Implementing electronic standing orders for preventive services increased the delivery of those services, a new AHRQ-funded study concludes. Implementing and Evaluating Electronic Standing Orders in Primary Care Practice: A PPRNet Study, which was published in the September issue of the Journal of the American Board of Family Medicine, describes how electronic standing orders can be used in primary care practices with an electronic health record (EHR) to allow qualified staff to deliver certain types of care. By checking the rules established by the standing orders against the patient’s prior record of care, EHRs can produce a list of recommended preventive services. The eight primary care practices that participated in this study developed standing orders using their EHRs for health screenings, immunizations, and diabetes management. As a result, all of the practices improved delivery of six specific services and boosted the workflow and morale or the practices’ medical assistants. AHRQ has developed a video that details how this project improved service delivery, staff morale, and clinical workflow. Select to access the journal abstract on PubMed.®
J Am Board Fam Med. 2012 Sep;25(5):594-604.
Implementing and Evaluating Electronic Standing Orders in Primary Care Practice: A PPRNet Study.
Sourcethe Department of Nursing, College of Nursing, the Department of Family Medicine, College of Medicine, and the Department of Medicine, College of Medicine, Medical University of South Carolina, Charleston.
BACKGROUND:A standing order (SO) authorizes nurses and other staff to carry out medical orders per practice-approved protocol without a clinician's examination. This study implemented electronic SOs into the daily workflow of primary care practices; identified methods and strategies; determined barriers and facilitators; and measured changes in quality indicators resulting from electronic SOs.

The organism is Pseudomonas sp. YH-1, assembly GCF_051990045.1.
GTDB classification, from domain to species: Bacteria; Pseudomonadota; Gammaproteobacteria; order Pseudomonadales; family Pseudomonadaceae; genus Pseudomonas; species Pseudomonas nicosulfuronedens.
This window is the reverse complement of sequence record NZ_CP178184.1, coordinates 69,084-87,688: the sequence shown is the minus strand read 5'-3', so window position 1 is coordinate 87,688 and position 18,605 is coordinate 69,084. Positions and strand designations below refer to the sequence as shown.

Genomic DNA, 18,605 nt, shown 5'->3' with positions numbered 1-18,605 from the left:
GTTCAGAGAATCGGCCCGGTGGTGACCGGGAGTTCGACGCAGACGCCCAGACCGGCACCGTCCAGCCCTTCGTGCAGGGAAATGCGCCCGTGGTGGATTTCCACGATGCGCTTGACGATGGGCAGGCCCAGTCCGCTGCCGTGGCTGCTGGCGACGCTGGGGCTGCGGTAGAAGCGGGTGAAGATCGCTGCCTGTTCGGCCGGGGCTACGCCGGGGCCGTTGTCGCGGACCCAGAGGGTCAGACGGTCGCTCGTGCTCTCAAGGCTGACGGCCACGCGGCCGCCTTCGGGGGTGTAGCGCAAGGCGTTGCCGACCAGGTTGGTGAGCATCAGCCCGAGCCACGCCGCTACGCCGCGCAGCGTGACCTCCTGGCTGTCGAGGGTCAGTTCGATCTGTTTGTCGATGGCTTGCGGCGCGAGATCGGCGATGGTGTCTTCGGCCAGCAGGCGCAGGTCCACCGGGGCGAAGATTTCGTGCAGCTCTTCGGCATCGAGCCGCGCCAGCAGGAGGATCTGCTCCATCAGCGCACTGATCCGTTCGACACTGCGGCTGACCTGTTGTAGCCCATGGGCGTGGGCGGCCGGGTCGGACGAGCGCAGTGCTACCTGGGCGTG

METHODS:Within 8 practices using the Practice Partner® electronic health record (EHR), a customized health maintenance template provided SOs for screening, immunization, and diabetes measures. EHR data extracts were used to calculate the presence and use of these measures on health maintenance templates and performance over 21 months. Qualitative observation/interviews at practice site visits, network meetings, and correspondence enabled synthesis of implementation issues.
RESULTS:Improvements in template presence, use, and performance were found for 14 measures across all practices. Median improvements in screening ranged 6% to 10%; immunizations, 8% to 17%, and diabetes, 0% to 18%. Two practices achieved significant improvement on 14 of the 15 measures. All practices significantly improved on at least 3 of the measures.
CONCLUSIONS:A small sample of primary care practices implemented SOs for screening, immunizations and diabetes measures supported by PPRNet researchers. Technical competence and leadership to adapt EHR reminder tools helped staff adopt new roles and overcome barriers.
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